Glacier National Park’s Most Unique Insect, the Western Glacier Stonefly, Threatened by Climate Change
January 3, 2011
By: Nick Engelfried
On Thursday the Center for Biological Diversity and the Xerces Society for Invertebrate Conservation filed a scientific petition urging the western glacier stonefly be granted protection under the US Endangered Species Act. Confined to only five streams in Montana’s Glacier National Park, this rare and unusual insect is threatened by the disappearance of its icy habitat due to climate change.
Like other stoneflies—which are not true flies at all but member of an ancient insect order that evolved tens of millions of years ago—western glacier stoneflies spend the first stage of their lives as underwater “nymphs.” When mature, the nymphs climb out of the water, shed their skins, and emerge as winged adults that take to the air in search of a mate.
Stoneflies tend to be very sensitive to pollution and changes in water quality, and many are considered “indicator species” used to judge the overall health of aquatic ecosystems. About 40% of stonefly species in North America are at risk of extinction because of pollution and other effects of human activity. Yet even in comparison to other stonefly species, nymphs of the western glacier stonefly are especially vulnerable to small changes in the ecosystem around them. They depend for their survival on very cold water of the type that melt off of mountain glaciers, and are found only in glacier-fed streams located at very high elevations in Glacier National Park.
For millions of years western glacier stoneflies have persisted in their cold habitat, protected from most human disturbances by their extreme isolation. However now climate change is disrupting glacier ecosystems, putting this and other species at risk. Of the 150 glaciers counted in Glacier National Park in 1850, all but twenty-five have already disappeared due to global warming. Scientists predict the remaining glaciers may be gone from the park as soon as 2030 if major reductions in worldwide greenhouse gas emissions are not made. “This species is just one more example of why we need to address climate change before it is too late,” said Sarah Foltz Jordan of the Xerces Society, referring to the imperiled stonefly.
Yet despite the fact that its only remaining habitat is fast disappearing, the western glacier stonefly is not currently listed for protection under the Endangered Species Act. The conservation groups petitioning to list the insect hope inclusion on the Endangered Species List will help draw attention to the plight of the stonefly and other species threatened by climate change. The Center for Biological Diversity, one of the groups involved, has also been at the forefront of the legal battle to protect polar bears, the mountain-dwelling pika, and other species threatened by a changing climate under the Endangered Species Act.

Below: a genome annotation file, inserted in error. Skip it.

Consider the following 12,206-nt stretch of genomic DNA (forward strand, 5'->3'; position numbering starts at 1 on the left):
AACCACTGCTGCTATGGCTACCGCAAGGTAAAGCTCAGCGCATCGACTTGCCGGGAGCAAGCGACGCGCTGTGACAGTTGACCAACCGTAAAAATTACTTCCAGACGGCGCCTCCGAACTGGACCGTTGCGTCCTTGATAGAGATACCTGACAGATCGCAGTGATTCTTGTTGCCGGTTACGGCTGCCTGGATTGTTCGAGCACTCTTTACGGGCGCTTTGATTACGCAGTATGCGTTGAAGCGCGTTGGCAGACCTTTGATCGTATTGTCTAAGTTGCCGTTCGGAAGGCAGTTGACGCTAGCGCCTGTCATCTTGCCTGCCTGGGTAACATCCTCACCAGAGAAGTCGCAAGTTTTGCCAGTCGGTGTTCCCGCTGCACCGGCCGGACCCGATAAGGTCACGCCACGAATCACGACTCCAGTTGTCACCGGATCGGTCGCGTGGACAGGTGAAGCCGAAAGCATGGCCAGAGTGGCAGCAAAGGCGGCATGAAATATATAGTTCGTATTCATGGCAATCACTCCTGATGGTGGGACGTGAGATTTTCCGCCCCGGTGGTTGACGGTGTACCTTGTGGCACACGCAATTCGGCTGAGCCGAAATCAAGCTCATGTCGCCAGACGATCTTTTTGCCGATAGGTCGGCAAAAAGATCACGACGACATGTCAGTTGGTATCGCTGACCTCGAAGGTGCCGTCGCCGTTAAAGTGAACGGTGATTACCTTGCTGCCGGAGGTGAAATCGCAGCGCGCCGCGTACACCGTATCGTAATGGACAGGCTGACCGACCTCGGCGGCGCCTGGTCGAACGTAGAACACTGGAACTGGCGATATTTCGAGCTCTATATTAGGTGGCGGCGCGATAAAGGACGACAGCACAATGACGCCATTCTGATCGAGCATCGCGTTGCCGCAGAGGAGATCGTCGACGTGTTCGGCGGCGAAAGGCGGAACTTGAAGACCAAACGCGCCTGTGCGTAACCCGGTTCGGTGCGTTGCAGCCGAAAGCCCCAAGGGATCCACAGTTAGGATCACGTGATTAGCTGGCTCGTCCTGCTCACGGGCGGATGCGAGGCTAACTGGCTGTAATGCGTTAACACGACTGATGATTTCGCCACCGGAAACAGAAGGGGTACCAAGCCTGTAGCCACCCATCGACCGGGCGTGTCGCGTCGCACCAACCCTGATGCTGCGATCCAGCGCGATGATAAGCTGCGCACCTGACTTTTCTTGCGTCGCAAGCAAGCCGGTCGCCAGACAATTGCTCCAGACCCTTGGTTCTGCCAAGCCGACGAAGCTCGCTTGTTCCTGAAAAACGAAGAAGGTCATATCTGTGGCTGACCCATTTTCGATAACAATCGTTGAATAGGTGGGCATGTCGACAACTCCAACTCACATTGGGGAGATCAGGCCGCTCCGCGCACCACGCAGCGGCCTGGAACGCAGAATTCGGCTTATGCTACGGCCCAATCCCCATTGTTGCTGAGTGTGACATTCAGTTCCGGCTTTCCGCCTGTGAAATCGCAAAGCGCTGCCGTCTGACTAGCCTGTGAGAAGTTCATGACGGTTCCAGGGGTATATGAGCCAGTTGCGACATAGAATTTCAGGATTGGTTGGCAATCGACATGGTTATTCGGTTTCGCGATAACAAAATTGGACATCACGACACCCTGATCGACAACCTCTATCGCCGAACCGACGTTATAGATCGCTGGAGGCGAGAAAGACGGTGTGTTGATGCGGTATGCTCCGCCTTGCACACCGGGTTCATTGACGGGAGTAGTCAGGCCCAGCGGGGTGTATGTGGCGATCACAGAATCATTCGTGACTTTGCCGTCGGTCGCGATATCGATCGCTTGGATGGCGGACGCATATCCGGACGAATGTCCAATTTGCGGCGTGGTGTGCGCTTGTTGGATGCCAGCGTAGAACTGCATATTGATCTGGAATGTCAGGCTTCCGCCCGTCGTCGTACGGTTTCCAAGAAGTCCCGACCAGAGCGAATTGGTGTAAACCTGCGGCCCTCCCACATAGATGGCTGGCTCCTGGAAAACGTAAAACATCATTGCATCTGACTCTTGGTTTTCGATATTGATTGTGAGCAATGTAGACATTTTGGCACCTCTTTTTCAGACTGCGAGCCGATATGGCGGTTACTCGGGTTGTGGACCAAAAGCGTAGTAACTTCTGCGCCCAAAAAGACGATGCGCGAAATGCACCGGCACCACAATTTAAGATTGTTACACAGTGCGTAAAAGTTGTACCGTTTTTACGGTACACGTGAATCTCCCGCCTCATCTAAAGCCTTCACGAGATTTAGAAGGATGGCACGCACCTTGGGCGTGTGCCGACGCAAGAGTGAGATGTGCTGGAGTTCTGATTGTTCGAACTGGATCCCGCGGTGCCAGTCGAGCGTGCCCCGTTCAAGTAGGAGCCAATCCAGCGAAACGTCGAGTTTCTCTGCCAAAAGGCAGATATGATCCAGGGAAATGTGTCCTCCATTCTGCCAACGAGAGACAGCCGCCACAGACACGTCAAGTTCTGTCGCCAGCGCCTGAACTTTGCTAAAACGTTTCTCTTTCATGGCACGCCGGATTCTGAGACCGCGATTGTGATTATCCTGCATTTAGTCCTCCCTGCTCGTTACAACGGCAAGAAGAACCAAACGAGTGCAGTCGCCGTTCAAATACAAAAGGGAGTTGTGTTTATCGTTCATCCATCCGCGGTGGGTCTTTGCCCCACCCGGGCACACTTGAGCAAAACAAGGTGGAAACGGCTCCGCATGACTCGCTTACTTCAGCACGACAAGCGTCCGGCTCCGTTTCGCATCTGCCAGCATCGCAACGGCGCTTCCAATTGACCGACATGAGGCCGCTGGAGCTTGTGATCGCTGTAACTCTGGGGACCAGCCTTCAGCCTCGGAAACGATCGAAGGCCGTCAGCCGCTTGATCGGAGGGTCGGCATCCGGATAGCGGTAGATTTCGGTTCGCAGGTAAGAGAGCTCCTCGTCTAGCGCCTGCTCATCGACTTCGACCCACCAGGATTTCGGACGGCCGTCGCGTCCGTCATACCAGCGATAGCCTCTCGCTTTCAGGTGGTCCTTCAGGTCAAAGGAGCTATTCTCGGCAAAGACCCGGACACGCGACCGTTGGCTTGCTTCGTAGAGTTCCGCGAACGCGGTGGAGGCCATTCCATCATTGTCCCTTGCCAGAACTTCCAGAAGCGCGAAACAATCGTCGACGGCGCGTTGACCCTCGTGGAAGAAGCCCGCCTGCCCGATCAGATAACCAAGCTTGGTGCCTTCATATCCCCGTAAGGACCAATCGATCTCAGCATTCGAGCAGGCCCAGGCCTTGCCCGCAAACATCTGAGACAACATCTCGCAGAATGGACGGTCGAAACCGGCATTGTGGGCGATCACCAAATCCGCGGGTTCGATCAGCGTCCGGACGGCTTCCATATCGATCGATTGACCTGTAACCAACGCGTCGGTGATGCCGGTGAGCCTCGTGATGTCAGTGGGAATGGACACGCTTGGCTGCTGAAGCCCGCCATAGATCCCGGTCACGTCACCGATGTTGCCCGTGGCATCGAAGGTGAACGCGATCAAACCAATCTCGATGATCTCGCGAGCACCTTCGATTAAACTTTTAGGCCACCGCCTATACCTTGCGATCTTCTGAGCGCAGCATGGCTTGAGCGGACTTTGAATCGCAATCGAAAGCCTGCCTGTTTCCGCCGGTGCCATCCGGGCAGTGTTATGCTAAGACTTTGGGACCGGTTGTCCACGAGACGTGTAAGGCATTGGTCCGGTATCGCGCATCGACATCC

“The loss of glaciers in Glacier National Park makes it clear that climate change is happening now,” said Noah Greenwald of the Center for Biological Diversity. “The impending loss of the western glacier stonefly is a harbinger of change that will result in the loss of millions of species, disruption of food production, loss of water storage in mountain glaciers, flooding of coastal areas and other impacts that threaten our very way of life.”
Scientists estimate one third of all plant and animal species risk becoming extinct by the year 2050 if major economies don’t dramatically curb their reliance on fossil fuels and the release of greenhouse gases into the atmosphere. As the second largest annual emitter of these gases and the largest historical emitter, the United States is considered by many international policy observers to have a special responsibility to reduce its contribution to climate change and help avert the worst predicted effects of global warming.
Photo credit: Lee Coursey